Censoring Scientists and Ignorant Billionaires—The World will End in Three Years. 

by jmccoy3 on May 6, 2022


Censoring Scientists and Ignorant Billionaires—The World will End in Three Years. 

Ashley Seldon ’24 

Early in April, concerned headlines reported the worldwide protests of scientists to raise awareness about the climate crisis. In the United States, four scientists in Los Angeles chained themselves to a JP Morgan building to protest the bank’s significant investments in fossil fuel projects. The frustration from the scientists comes at the release of the IPCC yearly report that said the window to end irreversible climate damage is closing rapidly. Once the planet’s overall temperature raises 1.5 degrees Celsius, there is little that people can do to handle the consequences. When scientists heard about the continuation of investing in fossil fuels, it felt like a slap in the face; they have been trying to warn people for decades of the environmental horrors to come. Out of their frustration, they began the movement #ScientistRebellion with demonstrations in Madrid, Berlin, and other cities. The Sierra Club reports, “According to the group, more than 1,000 scientists in 26 countries took part. Dozens were arrested.” It is scary that governments are already looking to censor scientists from spreading facts and data they have researched for a living. If people wonder why they haven’t heard about this, it does not come as a surprise. None of the major news stations like CNN, The Washington Post, or the New York Times covered the story, and it goes to show people will not stop brushing off environmental issues. 


This story is even more concerning because it aligns perfectly with a recent Netflix movie titled Don’t Look Up, starring Jennifer Lawrence and Leonardo DiCaprio. The movie was created as a satire to poke fun at how America’s highly partisan government handled the COVID-19 pandemic; however, the actual film is about the dangers of a climate catastrophe where a meteorite is hurtling towards Earth. Throughout the movie, Lawrence and DiCaprio play scientists trying to push a joke of a government into action while facing the barriers of unresponsive media outlets and self-centered billionaires. They are consistently censored by the U.S. government, which tries to prevent fear from spreading when everyone should be scared out of their minds. A movie intended to be a comedy is slowly becoming the world’s reality as the media constantly puts news about the environment on the back burner, most likely because it makes people feel uncomfortable. However, government responses would be a lot stronger if everyone united and took an interest in the planet’s future. Something that seemed like it would only impact future generations is looking like the world will begin to feel the drastic implications of global warming in three years. As the Netflix movie showed, it is very hard for regular people to agree with each other about anything with all of the conspiracy theories, misinformation, and distractions from social media. In fact, if it came out tomorrow that the world only had three years remaining, the result would be a surge of memes on Twitter poking fun at the matter.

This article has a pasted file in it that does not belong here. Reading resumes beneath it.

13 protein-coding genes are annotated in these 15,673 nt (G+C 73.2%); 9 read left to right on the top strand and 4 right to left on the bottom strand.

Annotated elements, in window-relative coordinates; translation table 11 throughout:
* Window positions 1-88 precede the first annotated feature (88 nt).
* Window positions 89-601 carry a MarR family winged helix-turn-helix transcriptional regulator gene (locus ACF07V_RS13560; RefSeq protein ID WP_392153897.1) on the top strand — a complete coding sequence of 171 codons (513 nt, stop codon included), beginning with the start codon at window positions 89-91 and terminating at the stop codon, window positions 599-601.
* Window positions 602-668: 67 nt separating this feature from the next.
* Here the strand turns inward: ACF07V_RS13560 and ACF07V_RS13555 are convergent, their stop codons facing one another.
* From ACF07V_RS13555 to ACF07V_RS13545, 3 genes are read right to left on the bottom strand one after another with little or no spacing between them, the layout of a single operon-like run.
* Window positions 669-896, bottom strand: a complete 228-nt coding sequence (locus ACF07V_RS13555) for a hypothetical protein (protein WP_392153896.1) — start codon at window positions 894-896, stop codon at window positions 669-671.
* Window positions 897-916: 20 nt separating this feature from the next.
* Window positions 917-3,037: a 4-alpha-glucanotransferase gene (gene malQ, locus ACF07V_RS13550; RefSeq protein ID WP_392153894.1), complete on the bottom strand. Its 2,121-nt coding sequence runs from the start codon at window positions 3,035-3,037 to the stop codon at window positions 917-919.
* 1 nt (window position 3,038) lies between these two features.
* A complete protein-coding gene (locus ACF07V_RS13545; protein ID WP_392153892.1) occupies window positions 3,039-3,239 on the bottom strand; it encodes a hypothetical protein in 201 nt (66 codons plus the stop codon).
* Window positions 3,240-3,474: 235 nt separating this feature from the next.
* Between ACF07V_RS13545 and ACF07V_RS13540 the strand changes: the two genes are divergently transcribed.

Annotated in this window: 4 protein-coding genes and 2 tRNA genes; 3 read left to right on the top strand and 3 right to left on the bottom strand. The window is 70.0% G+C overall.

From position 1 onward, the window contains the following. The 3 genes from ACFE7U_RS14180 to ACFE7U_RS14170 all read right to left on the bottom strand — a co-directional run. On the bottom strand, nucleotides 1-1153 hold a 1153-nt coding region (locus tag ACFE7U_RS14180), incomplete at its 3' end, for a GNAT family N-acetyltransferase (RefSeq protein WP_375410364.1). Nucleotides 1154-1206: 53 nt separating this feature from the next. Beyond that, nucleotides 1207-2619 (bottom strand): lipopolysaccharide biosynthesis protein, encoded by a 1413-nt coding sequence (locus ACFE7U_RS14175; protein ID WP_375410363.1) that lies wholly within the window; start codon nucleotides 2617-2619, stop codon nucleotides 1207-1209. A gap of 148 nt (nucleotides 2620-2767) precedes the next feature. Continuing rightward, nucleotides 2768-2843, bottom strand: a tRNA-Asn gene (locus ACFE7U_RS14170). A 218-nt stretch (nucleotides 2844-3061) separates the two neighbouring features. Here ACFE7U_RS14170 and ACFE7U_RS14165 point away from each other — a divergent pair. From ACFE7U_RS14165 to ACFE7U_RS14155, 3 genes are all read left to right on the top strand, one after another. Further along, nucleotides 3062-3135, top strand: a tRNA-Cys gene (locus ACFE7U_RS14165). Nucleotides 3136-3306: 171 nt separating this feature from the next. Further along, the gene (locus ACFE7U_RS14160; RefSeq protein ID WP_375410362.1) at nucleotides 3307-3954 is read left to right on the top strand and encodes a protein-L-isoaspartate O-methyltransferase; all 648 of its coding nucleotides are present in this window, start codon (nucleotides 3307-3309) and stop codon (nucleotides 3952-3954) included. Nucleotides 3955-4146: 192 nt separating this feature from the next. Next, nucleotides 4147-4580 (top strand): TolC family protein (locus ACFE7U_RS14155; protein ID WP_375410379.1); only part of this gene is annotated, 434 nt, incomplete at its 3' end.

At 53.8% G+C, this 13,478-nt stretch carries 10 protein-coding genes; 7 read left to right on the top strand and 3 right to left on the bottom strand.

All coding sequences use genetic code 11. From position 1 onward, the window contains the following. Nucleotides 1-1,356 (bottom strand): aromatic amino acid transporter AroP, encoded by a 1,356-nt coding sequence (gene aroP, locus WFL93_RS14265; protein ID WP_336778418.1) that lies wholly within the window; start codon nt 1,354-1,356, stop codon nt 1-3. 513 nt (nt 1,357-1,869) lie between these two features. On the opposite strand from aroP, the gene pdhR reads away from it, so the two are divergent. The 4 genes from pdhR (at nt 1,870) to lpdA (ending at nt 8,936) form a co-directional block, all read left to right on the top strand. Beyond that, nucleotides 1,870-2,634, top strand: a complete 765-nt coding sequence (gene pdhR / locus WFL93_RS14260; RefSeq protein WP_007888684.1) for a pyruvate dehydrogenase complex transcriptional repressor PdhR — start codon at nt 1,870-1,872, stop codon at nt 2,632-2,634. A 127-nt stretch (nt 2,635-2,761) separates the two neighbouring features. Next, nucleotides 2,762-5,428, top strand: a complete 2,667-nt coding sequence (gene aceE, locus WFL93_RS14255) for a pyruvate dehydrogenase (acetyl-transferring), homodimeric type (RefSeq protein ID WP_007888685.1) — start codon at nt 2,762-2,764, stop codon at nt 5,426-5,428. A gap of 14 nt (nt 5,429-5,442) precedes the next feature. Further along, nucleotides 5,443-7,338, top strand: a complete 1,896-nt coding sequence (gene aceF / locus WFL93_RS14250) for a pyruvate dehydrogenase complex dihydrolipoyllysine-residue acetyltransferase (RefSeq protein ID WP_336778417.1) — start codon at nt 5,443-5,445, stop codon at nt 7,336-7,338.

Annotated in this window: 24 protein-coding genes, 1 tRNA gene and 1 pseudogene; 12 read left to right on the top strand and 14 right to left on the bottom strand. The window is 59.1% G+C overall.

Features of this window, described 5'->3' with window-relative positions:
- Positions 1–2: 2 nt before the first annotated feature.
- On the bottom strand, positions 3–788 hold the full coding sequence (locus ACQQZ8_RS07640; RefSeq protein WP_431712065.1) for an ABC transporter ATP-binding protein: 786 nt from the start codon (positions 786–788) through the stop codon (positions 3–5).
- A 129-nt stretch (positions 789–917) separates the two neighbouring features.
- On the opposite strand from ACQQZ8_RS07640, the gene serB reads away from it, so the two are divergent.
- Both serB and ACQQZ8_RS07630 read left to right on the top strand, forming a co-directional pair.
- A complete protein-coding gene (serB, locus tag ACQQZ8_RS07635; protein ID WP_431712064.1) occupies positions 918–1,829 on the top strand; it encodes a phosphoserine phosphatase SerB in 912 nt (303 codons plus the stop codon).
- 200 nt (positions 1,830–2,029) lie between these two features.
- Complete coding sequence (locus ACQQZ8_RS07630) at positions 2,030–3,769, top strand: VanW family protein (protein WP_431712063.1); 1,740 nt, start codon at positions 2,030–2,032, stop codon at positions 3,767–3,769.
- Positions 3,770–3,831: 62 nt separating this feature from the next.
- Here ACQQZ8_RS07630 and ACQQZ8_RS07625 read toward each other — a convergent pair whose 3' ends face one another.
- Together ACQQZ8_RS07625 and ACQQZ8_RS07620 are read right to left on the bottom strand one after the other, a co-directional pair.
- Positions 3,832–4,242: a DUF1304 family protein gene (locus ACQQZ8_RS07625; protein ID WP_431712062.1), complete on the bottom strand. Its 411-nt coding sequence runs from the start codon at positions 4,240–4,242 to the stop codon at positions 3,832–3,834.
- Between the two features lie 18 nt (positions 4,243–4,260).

A big story in the news has been billionaire Elon Musk’s deal to purchase Twitter for $44 billion. While anything that Musk does makes headlines because he is a controversial and funny figure, it raises further awareness of how this sum of money could be better spent. One tweet from Stephen Semler penned, “The amount Elon Musk just paid for Twitter ($44 billion) is nearly equal to Biden’s proposed climate budget ($44.9 billion), in case anyone’s wondering how seriously we’re taking the climate crisis.” To put it into perspective, Musk boasts a whopping $264.6 billion-dollar net worth showing that this new business venture hardly puts a dent in his pockets and will probably make him more money. However, instead of doing something meaningful that could benefit the entire world and push people to take global warming seriously, Musk decided to invest in social media. After the deal, he tweeted a joke that he may purchase Coca-Cola so they can start putting cocaine back in the drink. The way he speaks shows the distance he is financially and emotionally separated from people with his billionaire status. While it is all one big joke, putting pressure on billionaires to help contribute to this issue would alleviate the burden on governments. As cynical as it sounds, the money would die with billionaires if the planet were to explode—so why not use what they can to help?